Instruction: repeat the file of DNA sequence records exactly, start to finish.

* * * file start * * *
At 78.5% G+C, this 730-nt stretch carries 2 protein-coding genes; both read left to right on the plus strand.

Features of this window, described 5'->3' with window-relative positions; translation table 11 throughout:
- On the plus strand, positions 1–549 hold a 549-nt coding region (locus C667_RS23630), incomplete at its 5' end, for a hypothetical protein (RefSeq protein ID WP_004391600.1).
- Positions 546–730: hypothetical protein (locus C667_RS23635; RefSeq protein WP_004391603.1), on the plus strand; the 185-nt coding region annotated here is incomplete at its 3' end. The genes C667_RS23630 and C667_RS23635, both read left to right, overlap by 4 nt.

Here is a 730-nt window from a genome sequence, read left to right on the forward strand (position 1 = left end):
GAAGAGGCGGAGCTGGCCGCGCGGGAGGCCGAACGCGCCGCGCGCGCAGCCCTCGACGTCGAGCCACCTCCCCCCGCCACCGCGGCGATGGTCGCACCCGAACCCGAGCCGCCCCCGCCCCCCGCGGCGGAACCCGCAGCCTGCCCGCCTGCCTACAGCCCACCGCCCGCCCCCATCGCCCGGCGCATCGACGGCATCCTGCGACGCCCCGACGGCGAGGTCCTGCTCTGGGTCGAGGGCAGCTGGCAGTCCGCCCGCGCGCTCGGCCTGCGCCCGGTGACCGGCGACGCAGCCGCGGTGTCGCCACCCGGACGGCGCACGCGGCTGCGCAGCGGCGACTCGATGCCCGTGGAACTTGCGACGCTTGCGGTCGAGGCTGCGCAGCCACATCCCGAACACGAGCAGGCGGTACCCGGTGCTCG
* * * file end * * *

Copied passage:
At 78.5% G+C, this 730-nt stretch carries 2 protein-coding genes; both read left to right on the plus strand.

Features of this window, described 5'->3' with window-relative positions; translation table 11 throughout:
- On the plus strand, positions 1–549 hold a 549-nt coding region (locus C667_RS23630), incomplete at its 5' end, for a hypothetical protein (RefSeq protein ID WP_004391600.1).
- Positions 546–730: hypothetical protein (locus C667_RS23635; RefSeq protein WP_004391603.1), on the plus strand; the 185-nt coding region annotated here is incomplete at its 3' end. The genes C667_RS23630 and C667_RS23635, both read left to right, overlap by 4 nt.

Here is a 730-nt window from a genome sequence, read left to right on the forward strand (position 1 = left end):
GAAGAGGCGGAGCTGGCCGCGCGGGAGGCCGAACGCGCCGCGCGCGCAGCCCTCGACGTCGAGCCACCTCCCCCCGCCACCGCGGCGATGGTCGCACCCGAACCCGAGCCGCCCCCGCCCCCCGCGGCGGAACCCGCAGCCTGCCCGCCTGCCTACAGCCCACCGCCCGCCCCCATCGCCCGGCGCATCGACGGCATCCTGCGACGCCCCGACGGCGAGGTCCTGCTCTGGGTCGAGGGCAGCTGGCAGTCCGCCCGCGCGCTCGGCCTGCGCCCGGTGACCGGCGACGCAGCCGCGGTGTCGCCACCCGGACGGCGCACGCGGCTGCGCAGCGGCGACTCGATGCCCGTGGAACTTGCGACGCTTGCGGTCGAGGCTGCGCAGCCACATCCCGAACACGAGCAGGCGGTACCCGGTGCTCG